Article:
Thursday, September 28, 2023

Leigh Luna's Clementine Fox

Back in 2013, I wrote this of Leigh Luna, who at the time was still an undergrad at the Minneapolis College of Art & Design (MCAD): "Luna seems ready to cut her teeth on a longer character narrative, and a story involving anthropomorphic animals might suit her best." That was after I had read her first minicomic featuring Clementine Fox and her friends, going on an adventure at sea. A decade later, Luna's Clementine Fox And The Great Island Adventure was published by Scholastic, and it's an engagingly dense and complex character narrative aimed at a middle-grade audience. 

Like a lot of middle-grade comics (and especially those from Scholastic), there's definitely a message at work here. Luna says a lot about friendship, trust, and communication in this comic, but the real message is with regard to learning. Young Clementine hates math, is confused by it, and isn't taking at all to the way it's being taught by her. This actually spurs her to make her journey to an island where her aunt lives, stowing away on a giant turtle with her friends that she strong-arms into coming with her. Facing the idea of school as a kind of dead-end prison where roadblocks like this exist only to frustrate her otherwise creative mind is enough to get her to flee. 

Clementine is a wonderfully obnoxious protagonist. She's a creative dreamer & schemer who's pushy and blows by her friends' boundaries on a regular basis, but she is also fiercely loyal and giving. Clementine is the kind of charismatic leader of a group who makes everything into an adventure, even if it's by the seat of her pants. Her friend Nubbins (a squirrel) is the perfect sidekick: equally curious and adventurous but defers to Clementine's plans. Her other close friend Penelope (a rabbit) is cautious and cerebral, and she's occasionally resentful at Clementine's aggressive attitude. She's the perfect foil to Clementine's recklessness, just as Clementine nudges her out of over-cautiousness.  

This push-pull dynamic between Clementine and Penelope fuels the narrative, as Nubbins tells Penelope about going to the dangerous island, and she appears in order to talk them out of it. Instead, she gets peer-pressured into joining them. Assorted hijinks ensue, as everyone's parents find out about the escapade and the friends discover a race of plant-based faeries on the island and inadvertently get the island's stone giant hooked on delicious croissants. Every new plot development is carefully developed, especially when new characters and dynamics are also introduced. Luna's sense of humor and character dynamics are sometimes surprisingly tart, as slights and mean words aren't allowed to pass without some sense of reckoning. Math is a plot point throughout, and Luna slips this in seamlessly as a plot device, including the climax where it becomes crucial.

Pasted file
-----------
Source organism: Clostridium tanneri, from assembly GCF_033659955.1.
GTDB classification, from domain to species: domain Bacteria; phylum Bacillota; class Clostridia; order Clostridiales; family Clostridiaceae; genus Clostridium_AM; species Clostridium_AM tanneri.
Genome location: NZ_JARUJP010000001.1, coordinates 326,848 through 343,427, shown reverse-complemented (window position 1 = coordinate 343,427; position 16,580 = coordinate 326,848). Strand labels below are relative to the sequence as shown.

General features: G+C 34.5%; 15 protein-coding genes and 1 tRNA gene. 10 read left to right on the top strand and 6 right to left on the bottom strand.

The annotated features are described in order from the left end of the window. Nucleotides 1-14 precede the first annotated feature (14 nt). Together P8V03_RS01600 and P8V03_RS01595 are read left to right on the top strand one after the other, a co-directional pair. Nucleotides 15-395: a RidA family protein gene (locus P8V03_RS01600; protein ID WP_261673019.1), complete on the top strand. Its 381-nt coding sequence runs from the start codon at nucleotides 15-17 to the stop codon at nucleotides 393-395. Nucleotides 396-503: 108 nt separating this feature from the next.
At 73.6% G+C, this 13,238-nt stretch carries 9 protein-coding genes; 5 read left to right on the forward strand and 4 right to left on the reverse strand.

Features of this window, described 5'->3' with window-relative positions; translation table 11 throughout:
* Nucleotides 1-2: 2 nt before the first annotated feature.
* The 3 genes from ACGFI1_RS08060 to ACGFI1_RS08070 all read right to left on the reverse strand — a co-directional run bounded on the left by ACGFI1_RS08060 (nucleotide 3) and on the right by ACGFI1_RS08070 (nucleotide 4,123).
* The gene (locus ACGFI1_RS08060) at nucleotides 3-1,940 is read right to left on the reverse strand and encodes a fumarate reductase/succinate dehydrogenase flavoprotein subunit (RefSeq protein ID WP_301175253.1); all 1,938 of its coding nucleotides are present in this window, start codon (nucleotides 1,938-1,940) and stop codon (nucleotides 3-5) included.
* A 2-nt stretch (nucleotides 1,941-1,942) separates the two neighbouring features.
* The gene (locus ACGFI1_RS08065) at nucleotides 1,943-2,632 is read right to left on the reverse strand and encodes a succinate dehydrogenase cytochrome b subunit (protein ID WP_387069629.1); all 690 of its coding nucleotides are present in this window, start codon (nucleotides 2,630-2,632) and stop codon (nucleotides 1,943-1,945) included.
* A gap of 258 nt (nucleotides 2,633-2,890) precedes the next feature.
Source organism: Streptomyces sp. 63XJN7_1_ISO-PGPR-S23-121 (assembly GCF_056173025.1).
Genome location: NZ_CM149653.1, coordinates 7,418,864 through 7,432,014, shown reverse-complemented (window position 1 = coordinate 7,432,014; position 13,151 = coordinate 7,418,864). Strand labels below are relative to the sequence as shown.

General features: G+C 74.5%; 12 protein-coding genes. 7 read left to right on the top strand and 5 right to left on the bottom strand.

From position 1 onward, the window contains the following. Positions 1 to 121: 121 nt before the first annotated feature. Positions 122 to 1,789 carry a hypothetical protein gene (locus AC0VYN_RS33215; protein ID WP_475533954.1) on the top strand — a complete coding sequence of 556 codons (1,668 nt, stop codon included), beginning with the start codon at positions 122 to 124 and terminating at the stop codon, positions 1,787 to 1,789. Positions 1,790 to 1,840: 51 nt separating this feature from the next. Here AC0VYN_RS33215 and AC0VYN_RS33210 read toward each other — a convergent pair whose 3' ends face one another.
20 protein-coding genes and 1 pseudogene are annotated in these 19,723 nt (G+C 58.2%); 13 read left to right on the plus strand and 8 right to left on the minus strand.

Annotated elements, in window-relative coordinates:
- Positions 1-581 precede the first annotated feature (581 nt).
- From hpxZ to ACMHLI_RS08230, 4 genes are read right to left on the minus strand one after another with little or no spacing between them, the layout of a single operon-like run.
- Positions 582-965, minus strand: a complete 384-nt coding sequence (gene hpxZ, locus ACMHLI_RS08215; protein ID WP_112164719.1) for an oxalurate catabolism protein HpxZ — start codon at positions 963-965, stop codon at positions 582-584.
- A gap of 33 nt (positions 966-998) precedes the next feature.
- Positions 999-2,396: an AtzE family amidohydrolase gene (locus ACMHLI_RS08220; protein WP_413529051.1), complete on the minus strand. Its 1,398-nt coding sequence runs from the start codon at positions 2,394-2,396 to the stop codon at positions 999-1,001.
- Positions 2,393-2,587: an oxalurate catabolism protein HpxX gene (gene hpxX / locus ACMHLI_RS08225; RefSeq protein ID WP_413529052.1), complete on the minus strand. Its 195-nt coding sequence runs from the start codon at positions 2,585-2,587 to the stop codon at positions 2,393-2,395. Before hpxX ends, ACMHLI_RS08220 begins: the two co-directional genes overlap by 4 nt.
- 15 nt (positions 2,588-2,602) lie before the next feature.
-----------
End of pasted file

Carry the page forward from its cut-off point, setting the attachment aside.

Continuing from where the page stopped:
The cartooning is sophisticated and beautiful. The character design is unrelentingly cute, which serves to soften some of the harder emotions felt in the book. The crazily detailed and colorful establishing shots (especially on the island)  are absolutely dazzling, but Luna is also adept at grounding the pages with less detail & talking heads with smartly selected pastels. The big action sequences at the end are enhanced with spectacular and complex uses of color and line. Her line weight is perhaps a tad too thin on some of the pages, but the color doesn't overwhelm it. There are just some images that would have had a stronger impact with a thicker line. Overall, this was an extremely satisfying read and one that will resonate with readers who need different kinds of educational approaches to succeed. 

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